Using a basin-scale numerical simulation model and local sensitivity analysis, Lee evaluated the most influential factors affecting lithium brine. Her research focused on the accumulation of lithium in various spots in source rock systems. She utilized a simplified conceptual model of a petroleum rock system that included components affecting lithium’s release from kerogen, transport through pores and accumulation in the rock system. System properties and conditions included set values for pressure, depth, temperature and effective porosity among others.
Findings showed lithium concentrations in the upper and lower parts of the source rock as well as reservoir rock below the source rock. “Reservoir rock besides the source rock (observation point 4) were 76.2 ppm, 430 ppm, 191 ppm, and 19.1 ppm, respectively,” the paper said. “These values are in accordance with the published values in Li–rich source rock brines and gave us confidence in our developed numerical simulator and the system conditions.”
“Our assumption is the lithium is released from the rock into the water during the organic matter maturation by geologic heat for a long time,” Lee said. “I think it will be very abundant in many different types of rocks like other shale plays or deposits with abundant amount of clay because clay mineral is the host of the lithium.”
Based on prior research that showed positive correlations between solid organic matter content and lithium as a solid, Lee said her assumption is that because shale plays have a lot of immature organic matter there will be more lithium.
“The next step will be the actual application of our chemical and physical phenomena to actually figure out the lithium zones in the shale plays,” Lee said. “Then, we will be working on actual extraction and try to find out the challenges of producing lithium from the actual production water.”
Marcellus and beyond
Focused on the Marcellus Shale, Lee has been working with Pennsylvania-based Eureka Resources, which extracts lithium, calcium chloride, salt, oil and methanol from wastewater produced in the Marcellus Shale. The company announced in 2020 it had received a patent for processes that extracting lithium and other minerals from wastewater.
At the time, the company estimated lithium extracted through its process could supply about 25% of the country’s annual demand from wastewater collected for oil and gas produces in the Marcellus region alone.
“We’ve relied for too long on other countries’ often unreliable supply chains for many products and materials necessary for U.S. security, productivity and economic growth,” Eureka CEO Daniel Ertel said at that time. “Eureka is committed to helping the country improve and strengthen domestic sources of critical minerals by extracting them from oil and gas wastewater.”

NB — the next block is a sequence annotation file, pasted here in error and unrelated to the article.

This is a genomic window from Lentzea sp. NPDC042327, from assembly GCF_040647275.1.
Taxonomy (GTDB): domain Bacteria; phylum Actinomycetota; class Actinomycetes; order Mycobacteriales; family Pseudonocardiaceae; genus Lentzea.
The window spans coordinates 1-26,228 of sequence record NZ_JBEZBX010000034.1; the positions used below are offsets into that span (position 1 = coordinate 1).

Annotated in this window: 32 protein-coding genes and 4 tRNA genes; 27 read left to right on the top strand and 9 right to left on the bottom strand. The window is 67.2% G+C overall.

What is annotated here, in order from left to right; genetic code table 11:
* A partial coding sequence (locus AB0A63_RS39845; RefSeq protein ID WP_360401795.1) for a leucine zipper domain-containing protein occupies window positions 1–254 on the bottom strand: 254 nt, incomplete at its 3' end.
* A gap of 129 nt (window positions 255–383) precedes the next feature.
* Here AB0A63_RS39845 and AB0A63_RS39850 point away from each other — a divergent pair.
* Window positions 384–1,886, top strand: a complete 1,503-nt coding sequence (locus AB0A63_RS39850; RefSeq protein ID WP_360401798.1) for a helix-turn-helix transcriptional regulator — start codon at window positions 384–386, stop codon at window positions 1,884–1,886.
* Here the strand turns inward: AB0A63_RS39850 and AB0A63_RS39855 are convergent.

Other U.S. universities are also in on the action.
Researchers from The University of Texas at Austin and University of California-Santa Barbara worked together to design membranes that separate lithium from other ions like sodium to improve the lithium extraction process.
A week’s worth of water from fracking in the Texas Eagle could produce enough lithium for 300 EV batteries, or 1.7 million smartphones, UT-Austin said in a news release, citing the researchers.
Pulling lithium from source rock brines could be transformative for the sector, but challenges remain.
“Extracting lithium from source rock brines not only leverages infrastructure and wastewater from existing oil and gas production, it also improves North America’s energy security with a local source of lithium,” said Graham Bain, geoscience product manager for Enverus. “However, the concentration of lithium in these brines is low at 50-150 ppm compared to brines in South America at up to 1,500 ppm.”
Making such projects commercially viable will require substantial amounts of water and high efficiency extraction at large scales, he added.
“Currently, lab scale results such as E3 Metals Direct Lithium Extraction (DLE) technology can achieve 90% lithium recovery but has yet to be proven at large scales,” Bain said. “If the price of lithium continues to explode and large scale, high efficiency extraction technology can be developed, lithium from source rock brines could definitely be a game-changer.”